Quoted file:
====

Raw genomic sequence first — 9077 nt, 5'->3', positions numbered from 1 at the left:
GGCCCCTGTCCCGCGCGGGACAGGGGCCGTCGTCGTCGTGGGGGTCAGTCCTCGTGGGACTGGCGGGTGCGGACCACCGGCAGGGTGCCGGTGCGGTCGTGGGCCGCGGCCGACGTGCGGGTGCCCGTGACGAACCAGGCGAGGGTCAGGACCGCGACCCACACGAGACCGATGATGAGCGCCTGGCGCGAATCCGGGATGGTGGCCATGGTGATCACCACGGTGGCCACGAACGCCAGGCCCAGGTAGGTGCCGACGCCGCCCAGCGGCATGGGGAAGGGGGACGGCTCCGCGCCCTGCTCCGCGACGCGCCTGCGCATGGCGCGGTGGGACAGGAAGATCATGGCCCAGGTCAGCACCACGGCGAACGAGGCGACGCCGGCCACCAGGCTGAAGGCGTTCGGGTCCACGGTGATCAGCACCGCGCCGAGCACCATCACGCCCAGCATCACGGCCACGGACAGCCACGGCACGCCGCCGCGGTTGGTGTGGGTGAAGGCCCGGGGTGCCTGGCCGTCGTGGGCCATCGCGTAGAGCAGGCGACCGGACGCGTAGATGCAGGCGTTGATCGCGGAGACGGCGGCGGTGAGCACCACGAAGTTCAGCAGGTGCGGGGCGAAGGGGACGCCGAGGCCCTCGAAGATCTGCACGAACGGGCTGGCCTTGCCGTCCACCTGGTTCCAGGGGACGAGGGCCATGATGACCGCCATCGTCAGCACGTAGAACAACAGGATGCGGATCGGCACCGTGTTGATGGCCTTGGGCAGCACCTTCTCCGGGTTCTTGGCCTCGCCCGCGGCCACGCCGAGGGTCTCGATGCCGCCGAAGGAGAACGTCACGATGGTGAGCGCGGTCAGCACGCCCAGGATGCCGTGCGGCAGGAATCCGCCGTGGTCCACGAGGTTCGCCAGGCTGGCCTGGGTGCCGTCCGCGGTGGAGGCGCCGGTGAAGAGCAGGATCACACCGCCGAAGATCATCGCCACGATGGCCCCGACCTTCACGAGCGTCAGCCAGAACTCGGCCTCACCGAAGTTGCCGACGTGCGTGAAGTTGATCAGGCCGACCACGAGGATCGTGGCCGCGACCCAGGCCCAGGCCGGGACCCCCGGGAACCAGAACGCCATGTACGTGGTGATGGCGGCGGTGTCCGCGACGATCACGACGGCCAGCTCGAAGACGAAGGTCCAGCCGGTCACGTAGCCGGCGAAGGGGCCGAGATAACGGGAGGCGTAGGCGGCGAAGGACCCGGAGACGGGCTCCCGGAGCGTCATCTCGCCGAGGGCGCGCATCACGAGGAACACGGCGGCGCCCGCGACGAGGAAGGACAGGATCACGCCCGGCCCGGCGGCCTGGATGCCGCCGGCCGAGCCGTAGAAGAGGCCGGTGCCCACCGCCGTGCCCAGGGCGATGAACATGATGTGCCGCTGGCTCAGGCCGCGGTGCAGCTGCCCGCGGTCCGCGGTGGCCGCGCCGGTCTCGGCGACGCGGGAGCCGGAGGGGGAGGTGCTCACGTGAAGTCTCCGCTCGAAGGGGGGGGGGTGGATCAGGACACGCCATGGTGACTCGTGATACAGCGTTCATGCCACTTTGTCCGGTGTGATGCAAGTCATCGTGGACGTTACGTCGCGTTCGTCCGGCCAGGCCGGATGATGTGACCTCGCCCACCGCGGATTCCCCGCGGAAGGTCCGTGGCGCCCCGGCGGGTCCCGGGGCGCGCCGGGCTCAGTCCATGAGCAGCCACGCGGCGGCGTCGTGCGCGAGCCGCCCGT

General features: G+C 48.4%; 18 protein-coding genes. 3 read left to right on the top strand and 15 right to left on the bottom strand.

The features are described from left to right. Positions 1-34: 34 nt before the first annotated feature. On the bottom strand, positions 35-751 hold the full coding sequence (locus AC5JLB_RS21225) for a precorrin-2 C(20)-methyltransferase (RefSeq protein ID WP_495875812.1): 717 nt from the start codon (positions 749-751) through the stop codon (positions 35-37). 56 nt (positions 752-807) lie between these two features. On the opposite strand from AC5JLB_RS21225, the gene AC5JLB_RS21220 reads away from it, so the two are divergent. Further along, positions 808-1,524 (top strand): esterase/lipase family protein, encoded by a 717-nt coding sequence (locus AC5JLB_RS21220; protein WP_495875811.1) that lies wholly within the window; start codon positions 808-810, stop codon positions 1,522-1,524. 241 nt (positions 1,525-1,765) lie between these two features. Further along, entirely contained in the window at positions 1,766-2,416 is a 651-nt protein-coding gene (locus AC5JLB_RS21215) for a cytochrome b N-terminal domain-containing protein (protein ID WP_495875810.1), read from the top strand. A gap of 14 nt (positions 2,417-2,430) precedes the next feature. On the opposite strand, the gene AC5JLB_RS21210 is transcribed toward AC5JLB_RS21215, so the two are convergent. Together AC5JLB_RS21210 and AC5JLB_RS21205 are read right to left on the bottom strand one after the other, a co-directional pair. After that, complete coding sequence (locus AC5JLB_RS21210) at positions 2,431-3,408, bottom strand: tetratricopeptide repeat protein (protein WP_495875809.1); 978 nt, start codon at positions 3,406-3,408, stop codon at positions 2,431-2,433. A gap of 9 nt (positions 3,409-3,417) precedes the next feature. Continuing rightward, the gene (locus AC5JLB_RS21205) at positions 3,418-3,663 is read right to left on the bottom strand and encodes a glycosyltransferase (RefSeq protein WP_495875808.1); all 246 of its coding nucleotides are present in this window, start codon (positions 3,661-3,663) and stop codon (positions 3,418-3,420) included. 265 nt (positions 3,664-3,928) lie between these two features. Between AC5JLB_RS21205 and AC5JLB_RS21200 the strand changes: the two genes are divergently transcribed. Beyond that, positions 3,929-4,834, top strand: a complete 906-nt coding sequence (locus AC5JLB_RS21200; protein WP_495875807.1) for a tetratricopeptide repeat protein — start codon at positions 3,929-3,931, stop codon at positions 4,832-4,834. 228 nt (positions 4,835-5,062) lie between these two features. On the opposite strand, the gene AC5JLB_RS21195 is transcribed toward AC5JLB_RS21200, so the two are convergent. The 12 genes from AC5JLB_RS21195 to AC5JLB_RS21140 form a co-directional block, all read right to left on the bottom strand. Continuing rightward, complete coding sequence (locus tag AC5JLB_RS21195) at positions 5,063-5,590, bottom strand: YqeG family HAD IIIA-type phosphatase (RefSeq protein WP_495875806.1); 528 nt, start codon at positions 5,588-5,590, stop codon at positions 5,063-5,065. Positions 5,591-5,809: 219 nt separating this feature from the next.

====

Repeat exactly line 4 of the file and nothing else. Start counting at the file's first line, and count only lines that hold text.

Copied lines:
The features are described from left to right. Positions 1-34: 34 nt before the first annotated feature. On the bottom strand, positions 35-751 hold the full coding sequence (locus AC5JLB_RS21225) for a precorrin-2 C(20)-methyltransferase (RefSeq protein ID WP_495875812.1): 717 nt from the start codon (positions 749-751) through the stop codon (positions 35-37). 56 nt (positions 752-807) lie between these two features. On the opposite strand from AC5JLB_RS21225, the gene AC5JLB_RS21220 reads away from it, so the two are divergent. Further along, positions 808-1,524 (top strand): esterase/lipase family protein, encoded by a 717-nt coding sequence (locus AC5JLB_RS21220; protein WP_495875811.1) that lies wholly within the window; start codon positions 808-810, stop codon positions 1,522-1,524. 241 nt (positions 1,525-1,765) lie between these two features. Further along, entirely contained in the window at positions 1,766-2,416 is a 651-nt protein-coding gene (locus AC5JLB_RS21215) for a cytochrome b N-terminal domain-containing protein (protein ID WP_495875810.1), read from the top strand. A gap of 14 nt (positions 2,417-2,430) precedes the next feature. On the opposite strand, the gene AC5JLB_RS21210 is transcribed toward AC5JLB_RS21215, so the two are convergent. Together AC5JLB_RS21210 and AC5JLB_RS21205 are read right to left on the bottom strand one after the other, a co-directional pair. After that, complete coding sequence (locus AC5JLB_RS21210) at positions 2,431-3,408, bottom strand: tetratricopeptide repeat protein (protein WP_495875809.1); 978 nt, start codon at positions 3,406-3,408, stop codon at positions 2,431-2,433. A gap of 9 nt (positions 3,409-3,417) precedes the next feature. Continuing rightward, the gene (locus AC5JLB_RS21205) at positions 3,418-3,663 is read right to left on the bottom strand and encodes a glycosyltransferase (RefSeq protein WP_495875808.1); all 246 of its coding nucleotides are present in this window, start codon (positions 3,661-3,663) and stop codon (positions 3,418-3,420) included. 265 nt (positions 3,664-3,928) lie between these two features. Between AC5JLB_RS21205 and AC5JLB_RS21200 the strand changes: the two genes are divergently transcribed. Beyond that, positions 3,929-4,834, top strand: a complete 906-nt coding sequence (locus AC5JLB_RS21200; protein WP_495875807.1) for a tetratricopeptide repeat protein — start codon at positions 3,929-3,931, stop codon at positions 4,832-4,834. 228 nt (positions 4,835-5,062) lie between these two features. On the opposite strand, the gene AC5JLB_RS21195 is transcribed toward AC5JLB_RS21200, so the two are convergent. The 12 genes from AC5JLB_RS21195 to AC5JLB_RS21140 form a co-directional block, all read right to left on the bottom strand. Continuing rightward, complete coding sequence (locus tag AC5JLB_RS21195) at positions 5,063-5,590, bottom strand: YqeG family HAD IIIA-type phosphatase (RefSeq protein WP_495875806.1); 528 nt, start codon at positions 5,588-5,590, stop codon at positions 5,063-5,065. Positions 5,591-5,809: 219 nt separating this feature from the next.